A real Chicagoan knows the familiar call of “Streetwise, here!” More than 12,000 vendors have sold the so-called “street paper” for the Uptown-headquartered nonprofit organization since it was founded 25 years ago. Its mission is to help the city’s homeless earn a living with dignity.
By providing job training and a tangible product to sell, Streetwise CEO Julie Youngquist says the publication-slash-workforce development agency can help take people off the street and provide a stepping stone for them to re-engage in the community. “We want to provide them a hand up, not a handout,” Youngquist says.
The organization supports 400 vendors a year, Youngquist says. It also has provided meals, community space, and social services to help people in poverty. As Streetwise’s 25th anniversary year winds down, we spoke with Youngquist about the group’s history and future plans.
How did Streetwise come about?
Our founder Judd Lofchie was visiting New York City and saw a CNN story about a street paper in New York. He thought it would be great to bring the idea to Chicago as a way to create an immediate income and help put homeless people back to work. After returning to the city, he organized People for Ending Hunger; they spent a year trying to figure out how to bring this model to Chicago. On August 24, 1992, we published our first paper with the help of some Chicago Tribune reporters. Originally, the homeless population was given newspapers and shown how to sell it. Since then, he has had our vendors buy the magazines for 90 cents and sell them for $2.
How do vendors decide where to sell Streetwise?
We’ve worked with university students who have done foot traffic and customer service studies to identify locations where vendors will be successful. When a new vendor comes in, we try to find a good spot near them to cut down on time spent on public transportation. We’ve been around for so long, and we have established spots where people expect a Streetwise vendor. There’s a better chance they’ll succeed because people understand what we are trying to do. So, we encourage new vendors to use these spots.
What’s something people don’t know about Streetwise?
The one thing that makes this a unique opportunity is that our vendors have to buy the magazine, which means they have to have the confidence to believe in themselves, and they have to invest in their own journey. Not only do they need to cultivate customer service skills and learn how to engage people on the street, but they also need to manage their inventory and their money. They are launching these micro street businesses, which is much more difficult to do than sit on the ground and ask for money.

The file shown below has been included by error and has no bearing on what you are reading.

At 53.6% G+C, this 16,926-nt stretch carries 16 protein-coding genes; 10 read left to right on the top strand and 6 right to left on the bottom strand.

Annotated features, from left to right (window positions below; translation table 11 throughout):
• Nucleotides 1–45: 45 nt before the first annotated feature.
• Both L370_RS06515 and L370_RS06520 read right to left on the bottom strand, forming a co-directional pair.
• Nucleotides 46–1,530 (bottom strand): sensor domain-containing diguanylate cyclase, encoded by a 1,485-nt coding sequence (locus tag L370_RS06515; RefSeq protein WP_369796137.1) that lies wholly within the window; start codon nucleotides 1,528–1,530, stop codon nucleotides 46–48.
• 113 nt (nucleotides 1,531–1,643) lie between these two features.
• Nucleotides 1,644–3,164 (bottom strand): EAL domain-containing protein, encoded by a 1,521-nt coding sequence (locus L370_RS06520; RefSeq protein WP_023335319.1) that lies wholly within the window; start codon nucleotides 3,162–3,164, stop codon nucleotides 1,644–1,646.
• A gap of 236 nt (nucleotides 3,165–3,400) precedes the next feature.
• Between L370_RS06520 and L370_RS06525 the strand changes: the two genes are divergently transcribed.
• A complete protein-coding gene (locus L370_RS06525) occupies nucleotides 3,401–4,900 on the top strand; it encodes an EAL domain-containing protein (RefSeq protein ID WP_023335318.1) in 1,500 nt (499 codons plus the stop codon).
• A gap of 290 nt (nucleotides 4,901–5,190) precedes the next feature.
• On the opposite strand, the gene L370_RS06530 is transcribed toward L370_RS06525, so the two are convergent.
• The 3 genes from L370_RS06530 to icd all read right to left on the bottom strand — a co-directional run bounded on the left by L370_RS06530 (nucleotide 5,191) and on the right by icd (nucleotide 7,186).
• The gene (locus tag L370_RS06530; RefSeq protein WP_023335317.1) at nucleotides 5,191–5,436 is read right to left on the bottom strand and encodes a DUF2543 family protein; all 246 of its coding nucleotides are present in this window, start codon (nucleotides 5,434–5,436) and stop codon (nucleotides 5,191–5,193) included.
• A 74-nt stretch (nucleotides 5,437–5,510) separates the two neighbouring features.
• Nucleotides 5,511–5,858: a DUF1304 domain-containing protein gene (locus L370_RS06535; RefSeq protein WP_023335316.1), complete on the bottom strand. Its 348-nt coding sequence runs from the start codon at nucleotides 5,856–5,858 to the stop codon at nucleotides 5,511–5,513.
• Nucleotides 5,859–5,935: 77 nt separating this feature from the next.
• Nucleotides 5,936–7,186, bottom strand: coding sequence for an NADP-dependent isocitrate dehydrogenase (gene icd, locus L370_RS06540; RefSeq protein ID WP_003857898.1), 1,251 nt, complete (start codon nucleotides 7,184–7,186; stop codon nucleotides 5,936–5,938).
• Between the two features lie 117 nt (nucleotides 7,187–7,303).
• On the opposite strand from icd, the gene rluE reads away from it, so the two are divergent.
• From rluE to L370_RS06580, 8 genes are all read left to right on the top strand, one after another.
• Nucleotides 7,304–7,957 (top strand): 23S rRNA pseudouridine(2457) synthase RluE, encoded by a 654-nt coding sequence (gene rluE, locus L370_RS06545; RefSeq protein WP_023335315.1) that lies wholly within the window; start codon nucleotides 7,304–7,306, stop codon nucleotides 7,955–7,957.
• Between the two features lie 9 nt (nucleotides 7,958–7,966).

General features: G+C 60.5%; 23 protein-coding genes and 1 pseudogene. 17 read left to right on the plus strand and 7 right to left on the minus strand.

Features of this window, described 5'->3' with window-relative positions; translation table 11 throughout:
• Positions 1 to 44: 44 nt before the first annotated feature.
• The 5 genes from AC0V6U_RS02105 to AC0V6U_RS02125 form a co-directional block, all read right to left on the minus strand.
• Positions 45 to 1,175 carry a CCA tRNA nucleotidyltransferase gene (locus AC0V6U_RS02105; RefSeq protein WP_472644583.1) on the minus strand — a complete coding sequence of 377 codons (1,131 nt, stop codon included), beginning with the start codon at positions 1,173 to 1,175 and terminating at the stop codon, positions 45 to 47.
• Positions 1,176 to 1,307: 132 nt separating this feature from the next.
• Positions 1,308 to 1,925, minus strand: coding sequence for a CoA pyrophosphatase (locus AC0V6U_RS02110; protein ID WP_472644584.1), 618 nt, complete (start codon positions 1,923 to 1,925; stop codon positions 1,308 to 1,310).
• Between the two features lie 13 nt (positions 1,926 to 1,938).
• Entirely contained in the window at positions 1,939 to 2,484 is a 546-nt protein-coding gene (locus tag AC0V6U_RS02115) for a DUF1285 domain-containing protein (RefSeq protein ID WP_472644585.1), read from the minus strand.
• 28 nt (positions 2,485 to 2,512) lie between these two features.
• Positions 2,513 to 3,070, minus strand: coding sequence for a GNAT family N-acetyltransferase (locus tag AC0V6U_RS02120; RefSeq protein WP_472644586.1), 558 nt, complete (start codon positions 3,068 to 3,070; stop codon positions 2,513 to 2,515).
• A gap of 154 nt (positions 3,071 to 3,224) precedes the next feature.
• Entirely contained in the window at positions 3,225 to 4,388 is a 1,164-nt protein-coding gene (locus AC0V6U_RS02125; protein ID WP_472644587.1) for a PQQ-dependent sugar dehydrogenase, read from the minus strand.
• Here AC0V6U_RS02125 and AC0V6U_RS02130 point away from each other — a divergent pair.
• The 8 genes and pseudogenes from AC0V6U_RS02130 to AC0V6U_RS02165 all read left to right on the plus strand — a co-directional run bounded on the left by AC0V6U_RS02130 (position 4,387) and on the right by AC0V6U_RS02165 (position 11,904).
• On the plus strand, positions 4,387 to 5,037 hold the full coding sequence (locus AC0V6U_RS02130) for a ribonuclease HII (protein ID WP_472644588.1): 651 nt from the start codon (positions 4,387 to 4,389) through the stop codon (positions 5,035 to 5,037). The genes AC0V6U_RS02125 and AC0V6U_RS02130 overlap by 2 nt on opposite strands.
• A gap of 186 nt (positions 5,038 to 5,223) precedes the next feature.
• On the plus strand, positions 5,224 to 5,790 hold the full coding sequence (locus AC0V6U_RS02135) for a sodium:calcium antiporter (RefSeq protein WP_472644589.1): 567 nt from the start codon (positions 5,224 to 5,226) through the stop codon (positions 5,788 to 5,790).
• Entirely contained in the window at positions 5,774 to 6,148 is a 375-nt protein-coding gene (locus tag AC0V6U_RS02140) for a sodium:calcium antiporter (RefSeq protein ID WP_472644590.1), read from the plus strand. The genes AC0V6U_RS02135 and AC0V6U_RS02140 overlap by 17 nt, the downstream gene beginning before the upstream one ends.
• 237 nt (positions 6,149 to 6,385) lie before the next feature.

These vendors work so hard to make a change in their life. They are up early. They’re out late. They’re like the post office—rain, shine, or cold weather—they are on the streets selling the magazine. It’s a very supportive community, they are trying to help each other stay out there, stick with it, and make their lives better.
How has Streetwise changed since it started 25 years ago?
We’ve certainly evolved making sure that we are giving our vendors the tools they need to be successful. Over time, we’ve added a cafe where we provide a hot meal onsite every day. For many of our vendors, this is their primary meal; then they can save resources for housing and other needs. We also have a social worker and some social work interns who help get vital records or housing referrals. We’ve created a communal space where our vendors can get respite from the cold or heat, use computers and phones, and get their mail.
Were these additional services envisioned when Streetwise became an organization?
It organically evolved in this way. The original intent was to give homeless people a way to earn an immediate income with dignity. It was all about this transactional relationship with the public where someone would give the vendor money, and the vendor would have something of value in return. In working with this population, we are constantly looking for ways to empower our vendors and provide the resources they need to go to the next level.
What’s in store for the future of Streetwise?
Looking forward, I would love to see hundreds and hundreds and hundreds of vendors. We will continue to look at ways to help more people go from homeless and begging, if that’s what they were doing, to selling the magazine and being housed and stable—whether that means giving them some sales training or other entrepreneurial opportunities.
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